Clearly, George R. Stewart was a Founding Father of Earth Day.  Perhaps THE Founding Father.

 

Of FIRE and Flu

George R. Stewart was always interested in how humans react to ecological events, because he saw those reactions as defining human character.   Two of his best novels, FIRE and EARTH ABIDES, focus on such events – FIRE, on a great forest fire (and fire ecology); EARTH ABIDES,on a planet-wide disease epidemic which nearly ends the human species.

This last month California experienced fire, and some Californians had a lesson about disease.  There were massive and destructive fires, and a literary discussion of an epidemic which references Stewart’s EARTH ABIDES.

Build a home in the woods and, sooner or later, fire will come.  Defensible space is a great help; but in suburbia’s tiny lots, there can be none.   The fires of 2017 burned through the house-stacked neighborhoods so quickly that – as in the recent Oakland Hills fire – many people died trying to flee.   Entire neighborhoods were burned to cinders.   And it was lesson about the fragility of stuff – one video shows a classic, restored ’57 Chevy wagon, burned into eternity.

Anyone familiar with George R. Stewart’s work has probably read FIRE.  The novel of fire ecology, history, and fictionalized fire drama is one of his best – it, STORM, and EARTH ABIDES are probably his greatest ecological novels.  STORM ends with a reference to California history.  FIRE, with a beautiful passage about the role of fire in the ecosystem.

FIRE opens with a lightening strike in a mythical national forest set just to the north of the Tahoe National Forest.  Stewart’s forest is so well-developed – thanks to the help of his brilliant son, Jack, map-maker and geologist, and a colleague, a famous impressionist painter — that for years readers of the book would drive into that area, looking for the fictional National Forest.  In the same way, his story is developed.  It centers around people who seemed non-fictional – a young woman in a fire lookout, an old Ranger, and a young Forest Superintendent, and all those who fight the blaze – so the people read true, like the forest, and their drama brings us into the power of a California forest fire like the ones of this autumn of 2017.  By choosing rangers as key characters, Stewart is able to integrate the human drama with ecological science.  And, in his usual way, he also includes myth, broad science, place-naming, and history.

Walt Disney later filmed the novel for television, as “A Fire Called Jeremiah.”  It’s somewhat Disneyfied, but follows the novels ecological and human themes closely. Today, it seems somewhat old-fashioned and crude; but it shared Stewart’s dramatic presentation of fire ecology with millions of Disney TV viewers.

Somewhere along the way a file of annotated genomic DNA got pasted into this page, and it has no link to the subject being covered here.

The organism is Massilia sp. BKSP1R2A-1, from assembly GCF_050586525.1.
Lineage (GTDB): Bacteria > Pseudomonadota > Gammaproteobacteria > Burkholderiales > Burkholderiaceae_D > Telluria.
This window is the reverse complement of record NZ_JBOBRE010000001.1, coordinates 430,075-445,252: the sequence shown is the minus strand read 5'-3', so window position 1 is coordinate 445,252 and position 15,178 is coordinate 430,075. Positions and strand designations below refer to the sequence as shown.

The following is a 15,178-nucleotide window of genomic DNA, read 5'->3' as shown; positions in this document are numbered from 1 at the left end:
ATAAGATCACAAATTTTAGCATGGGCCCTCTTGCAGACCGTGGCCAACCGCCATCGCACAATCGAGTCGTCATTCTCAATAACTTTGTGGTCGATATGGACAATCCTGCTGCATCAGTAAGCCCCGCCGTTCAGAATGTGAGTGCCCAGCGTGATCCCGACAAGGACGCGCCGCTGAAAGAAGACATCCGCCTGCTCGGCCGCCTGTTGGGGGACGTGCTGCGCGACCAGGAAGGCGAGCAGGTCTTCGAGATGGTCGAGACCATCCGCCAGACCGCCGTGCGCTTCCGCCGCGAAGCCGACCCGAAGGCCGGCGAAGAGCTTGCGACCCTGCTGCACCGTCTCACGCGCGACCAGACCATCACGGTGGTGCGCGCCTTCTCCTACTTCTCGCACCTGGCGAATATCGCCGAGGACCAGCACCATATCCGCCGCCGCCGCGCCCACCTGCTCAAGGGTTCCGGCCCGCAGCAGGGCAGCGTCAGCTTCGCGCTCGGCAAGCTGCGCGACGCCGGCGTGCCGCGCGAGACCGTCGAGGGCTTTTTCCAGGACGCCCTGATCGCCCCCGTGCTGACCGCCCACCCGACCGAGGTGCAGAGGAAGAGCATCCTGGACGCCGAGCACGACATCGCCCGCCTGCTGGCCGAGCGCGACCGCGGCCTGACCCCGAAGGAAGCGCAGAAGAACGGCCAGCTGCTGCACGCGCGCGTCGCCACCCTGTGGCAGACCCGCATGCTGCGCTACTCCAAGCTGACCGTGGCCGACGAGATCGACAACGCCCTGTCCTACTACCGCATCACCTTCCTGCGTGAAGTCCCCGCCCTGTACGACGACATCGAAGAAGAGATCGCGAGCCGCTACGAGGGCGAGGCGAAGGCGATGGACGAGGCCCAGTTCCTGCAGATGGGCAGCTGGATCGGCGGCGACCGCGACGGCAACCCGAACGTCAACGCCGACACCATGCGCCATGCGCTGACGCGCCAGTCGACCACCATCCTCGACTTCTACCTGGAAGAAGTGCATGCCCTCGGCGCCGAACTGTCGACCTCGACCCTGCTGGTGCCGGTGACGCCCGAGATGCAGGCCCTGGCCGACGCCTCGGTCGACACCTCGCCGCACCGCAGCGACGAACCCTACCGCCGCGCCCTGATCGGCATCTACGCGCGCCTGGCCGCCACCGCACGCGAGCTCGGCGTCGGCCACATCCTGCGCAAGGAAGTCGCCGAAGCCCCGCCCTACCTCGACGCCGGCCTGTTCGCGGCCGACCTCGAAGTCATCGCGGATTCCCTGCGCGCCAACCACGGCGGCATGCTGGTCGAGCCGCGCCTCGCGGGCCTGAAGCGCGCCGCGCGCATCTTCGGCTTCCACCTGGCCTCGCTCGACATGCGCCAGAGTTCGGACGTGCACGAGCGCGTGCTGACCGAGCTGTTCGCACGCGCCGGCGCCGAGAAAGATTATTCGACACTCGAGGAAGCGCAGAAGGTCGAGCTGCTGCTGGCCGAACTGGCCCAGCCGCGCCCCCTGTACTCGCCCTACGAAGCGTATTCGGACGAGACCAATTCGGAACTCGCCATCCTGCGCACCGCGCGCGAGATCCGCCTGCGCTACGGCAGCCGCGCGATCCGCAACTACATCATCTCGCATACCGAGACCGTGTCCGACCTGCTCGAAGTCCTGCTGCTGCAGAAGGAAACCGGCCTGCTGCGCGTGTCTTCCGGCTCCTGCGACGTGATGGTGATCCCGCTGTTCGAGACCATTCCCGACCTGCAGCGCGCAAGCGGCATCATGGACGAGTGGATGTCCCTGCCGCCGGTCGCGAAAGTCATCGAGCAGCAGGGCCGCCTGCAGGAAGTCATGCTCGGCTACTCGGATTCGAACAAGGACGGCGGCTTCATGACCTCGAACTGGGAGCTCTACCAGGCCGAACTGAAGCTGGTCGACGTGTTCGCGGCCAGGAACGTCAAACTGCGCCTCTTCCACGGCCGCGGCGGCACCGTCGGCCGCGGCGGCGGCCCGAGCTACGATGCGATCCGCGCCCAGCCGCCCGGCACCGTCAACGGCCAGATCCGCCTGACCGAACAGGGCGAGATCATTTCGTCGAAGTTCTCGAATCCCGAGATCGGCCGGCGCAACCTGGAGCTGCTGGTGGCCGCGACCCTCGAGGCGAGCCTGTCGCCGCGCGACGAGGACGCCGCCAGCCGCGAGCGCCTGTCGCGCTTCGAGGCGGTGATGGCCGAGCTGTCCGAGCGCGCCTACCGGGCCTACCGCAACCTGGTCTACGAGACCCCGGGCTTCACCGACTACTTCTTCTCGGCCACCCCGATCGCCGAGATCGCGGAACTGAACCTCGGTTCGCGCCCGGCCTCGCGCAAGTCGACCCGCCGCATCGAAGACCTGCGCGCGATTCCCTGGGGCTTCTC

The TV film, like Disney’s TV version of Stewart’s STORM, is not available today.  When I asked old family friend, Disney Legend Bob Broughton, about the chances of getting a copy,  he said, “Don, the film is in The Vault.  And if it’s in The Vault, Walt himself can’t get to it.”  Needing to view the films for my George R. Stewart biography, I went on a quest – and actually found a copy in a university library (which shall be nameless); the university kindly set up their old Bell and Howell 16mm projector, and, after decades, I again saw Stewart’s work come to life.  There’s now a clip online, probably pirated, but you can watch it here.  (Paramount also made a version of the film – changed so much it bears no resemblance to the book. Here’s a clip, again probably pirated, so view at your own discretion.)

Fire appears in several George R. Stewart novels.  In EAST OF THE GIANTS, a cleansing fire provides closure to the chapters of the novel set on a Mexican rancho.  In FIRE, of course, a massive fire is the protagonist of the work.  And in Stewart’s EARTH ABIDES, a fire ends the story of Ish, and moves the story of The Tribe into some unknown, post-novel, new territory.

EARTH ABIDES‘s protagonist is a disease, a kind of super measles which wipes out most humans.  In these days of AIDS, Ebola, and the other plagues, the story has as great an impact on readers as it did in the days it was published or in the intervening near-70 years.

Stewart himself was the victim of a plague – the Spanish Flu Epidemic of 1918.  AIDS is a killer, with 38, 000,000 victims.  But the flu killed many more – perhaps 100,000,000 worldwide.  Stewart should have been safe – he was young, in excellent health, and isolated in World War I training camp where he was preparing to go overseas in the Ambulance Corps.  But the flu, ironically, hit the young and healthy with more fatal force than it hit the elderly or those in poor shape.  GRS got the flu.  He recovered enough to hitchhike halfway home from the East Coast to Pasadena.  But for the rest of his life, his lungs were always weak.

Much of EARTH ABIDES is set in the Berkeley hills and the UC Berkeley campus.  So it is appropriate that Pat Joseph’s fine recent article, “In Flew Enza,” in the California Alumni Association magazine,  CALIFORNIA, describes the effects of the 1918 flu on the UC campus.  Murphy ends the article with a reference to Stewart’s novel, setting it in the context of Stewart’s experience with the flu.  Since Murphy has kindly allowed this post to link to the article, I encourage you all to read it.  Here’s the link

As Murphy writes,  Stewart always found hope, an optimism, even in the greatest of events called disasters by humans.  Whether he wrote about the benefits of fire to the ecosystem, or indomitable will to persevere after disease had wiped out most humans, Stewart always gives us hope.